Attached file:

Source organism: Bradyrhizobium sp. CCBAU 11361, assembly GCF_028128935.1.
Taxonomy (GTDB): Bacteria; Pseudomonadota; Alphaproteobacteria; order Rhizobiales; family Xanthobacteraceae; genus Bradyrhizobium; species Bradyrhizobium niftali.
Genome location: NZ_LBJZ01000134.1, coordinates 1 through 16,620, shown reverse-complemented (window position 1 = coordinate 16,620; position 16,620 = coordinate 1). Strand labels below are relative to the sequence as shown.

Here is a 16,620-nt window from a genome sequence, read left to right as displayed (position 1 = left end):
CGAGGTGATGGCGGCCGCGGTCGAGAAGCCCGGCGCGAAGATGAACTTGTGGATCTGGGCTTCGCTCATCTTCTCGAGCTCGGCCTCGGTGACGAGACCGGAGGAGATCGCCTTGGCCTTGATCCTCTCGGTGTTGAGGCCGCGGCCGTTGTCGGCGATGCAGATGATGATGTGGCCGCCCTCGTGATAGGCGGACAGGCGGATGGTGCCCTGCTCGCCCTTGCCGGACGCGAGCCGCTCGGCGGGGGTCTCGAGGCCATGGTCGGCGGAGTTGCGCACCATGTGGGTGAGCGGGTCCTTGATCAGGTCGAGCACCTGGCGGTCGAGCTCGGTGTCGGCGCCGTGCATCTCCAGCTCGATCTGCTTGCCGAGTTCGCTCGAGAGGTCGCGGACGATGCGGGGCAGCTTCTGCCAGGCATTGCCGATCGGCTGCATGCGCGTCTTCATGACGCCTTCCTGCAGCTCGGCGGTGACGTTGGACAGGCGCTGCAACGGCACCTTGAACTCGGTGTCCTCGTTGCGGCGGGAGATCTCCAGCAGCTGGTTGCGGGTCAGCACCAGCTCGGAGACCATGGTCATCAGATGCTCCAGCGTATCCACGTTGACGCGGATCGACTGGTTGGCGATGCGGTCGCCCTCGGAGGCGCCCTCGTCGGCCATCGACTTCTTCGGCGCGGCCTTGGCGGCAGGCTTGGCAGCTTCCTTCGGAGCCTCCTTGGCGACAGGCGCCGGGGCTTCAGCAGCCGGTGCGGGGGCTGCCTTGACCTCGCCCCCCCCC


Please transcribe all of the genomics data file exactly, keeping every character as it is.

Source organism: Bradyrhizobium sp. CCBAU 11361, assembly GCF_028128935.1.
Taxonomy (GTDB): Bacteria; Pseudomonadota; Alphaproteobacteria; order Rhizobiales; family Xanthobacteraceae; genus Bradyrhizobium; species Bradyrhizobium niftali.
Genome location: NZ_LBJZ01000134.1, coordinates 1 through 16,620, shown reverse-complemented (window position 1 = coordinate 16,620; position 16,620 = coordinate 1). Strand labels below are relative to the sequence as shown.

Here is a 16,620-nt window from a genome sequence, read left to right as displayed (position 1 = left end):
CGAGGTGATGGCGGCCGCGGTCGAGAAGCCCGGCGCGAAGATGAACTTGTGGATCTGGGCTTCGCTCATCTTCTCGAGCTCGGCCTCGGTGACGAGACCGGAGGAGATCGCCTTGGCCTTGATCCTCTCGGTGTTGAGGCCGCGGCCGTTGTCGGCGATGCAGATGATGATGTGGCCGCCCTCGTGATAGGCGGACAGGCGGATGGTGCCCTGCTCGCCCTTGCCGGACGCGAGCCGCTCGGCGGGGGTCTCGAGGCCATGGTCGGCGGAGTTGCGCACCATGTGGGTGAGCGGGTCCTTGATCAGGTCGAGCACCTGGCGGTCGAGCTCGGTGTCGGCGCCGTGCATCTCCAGCTCGATCTGCTTGCCGAGTTCGCTCGAGAGGTCGCGGACGATGCGGGGCAGCTTCTGCCAGGCATTGCCGATCGGCTGCATGCGCGTCTTCATGACGCCTTCCTGCAGCTCGGCGGTGACGTTGGACAGGCGCTGCAACGGCACCTTGAACTCGGTGTCCTCGTTGCGGCGGGAGATCTCCAGCAGCTGGTTGCGGGTCAGCACCAGCTCGGAGACCATGGTCATCAGATGCTCCAGCGTATCCACGTTGACGCGGATCGACTGGTTGGCGATGCGGTCGCCCTCGGAGGCGCCCTCGTCGGCCATCGACTTCTTCGGCGCGGCCTTGGCGGCAGGCTTGGCAGCTTCCTTCGGAGCCTCCTTGGCGACAGGCGCCGGGGCTTCAGCAGCCGGTGCGGGGGCTGCCTTGACCTCGCCCCCCCCC